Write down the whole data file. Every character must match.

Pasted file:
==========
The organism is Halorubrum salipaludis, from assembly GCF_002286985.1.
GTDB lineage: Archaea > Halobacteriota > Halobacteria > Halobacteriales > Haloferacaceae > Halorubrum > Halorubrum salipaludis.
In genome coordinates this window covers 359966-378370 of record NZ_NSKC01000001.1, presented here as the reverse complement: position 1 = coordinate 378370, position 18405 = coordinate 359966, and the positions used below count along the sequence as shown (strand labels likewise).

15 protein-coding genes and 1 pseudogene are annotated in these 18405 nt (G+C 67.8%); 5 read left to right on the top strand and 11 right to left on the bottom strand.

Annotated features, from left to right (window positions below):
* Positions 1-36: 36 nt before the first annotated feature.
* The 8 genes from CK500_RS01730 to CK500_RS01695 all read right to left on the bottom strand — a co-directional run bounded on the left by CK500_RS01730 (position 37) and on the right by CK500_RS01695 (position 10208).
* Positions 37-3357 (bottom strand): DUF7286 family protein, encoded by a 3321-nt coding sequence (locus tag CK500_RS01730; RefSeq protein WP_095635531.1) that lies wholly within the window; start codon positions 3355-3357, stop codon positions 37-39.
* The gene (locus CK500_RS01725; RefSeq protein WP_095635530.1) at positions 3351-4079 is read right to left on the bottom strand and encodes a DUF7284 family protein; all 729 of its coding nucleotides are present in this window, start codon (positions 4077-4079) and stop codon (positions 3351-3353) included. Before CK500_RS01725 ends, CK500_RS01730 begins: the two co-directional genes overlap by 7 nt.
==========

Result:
The organism is Halorubrum salipaludis, from assembly GCF_002286985.1.
GTDB lineage: Archaea > Halobacteriota > Halobacteria > Halobacteriales > Haloferacaceae > Halorubrum > Halorubrum salipaludis.
In genome coordinates this window covers 359966-378370 of record NZ_NSKC01000001.1, presented here as the reverse complement: position 1 = coordinate 378370, position 18405 = coordinate 359966, and the positions used below count along the sequence as shown (strand labels likewise).

15 protein-coding genes and 1 pseudogene are annotated in these 18405 nt (G+C 67.8%); 5 read left to right on the top strand and 11 right to left on the bottom strand.

Annotated features, from left to right (window positions below):
* Positions 1-36: 36 nt before the first annotated feature.
* The 8 genes from CK500_RS01730 to CK500_RS01695 all read right to left on the bottom strand — a co-directional run bounded on the left by CK500_RS01730 (position 37) and on the right by CK500_RS01695 (position 10208).
* Positions 37-3357 (bottom strand): DUF7286 family protein, encoded by a 3321-nt coding sequence (locus tag CK500_RS01730; RefSeq protein WP_095635531.1) that lies wholly within the window; start codon positions 3355-3357, stop codon positions 37-39.
* The gene (locus CK500_RS01725; RefSeq protein WP_095635530.1) at positions 3351-4079 is read right to left on the bottom strand and encodes a DUF7284 family protein; all 729 of its coding nucleotides are present in this window, start codon (positions 4077-4079) and stop codon (positions 3351-3353) included. Before CK500_RS01725 ends, CK500_RS01730 begins: the two co-directional genes overlap by 7 nt.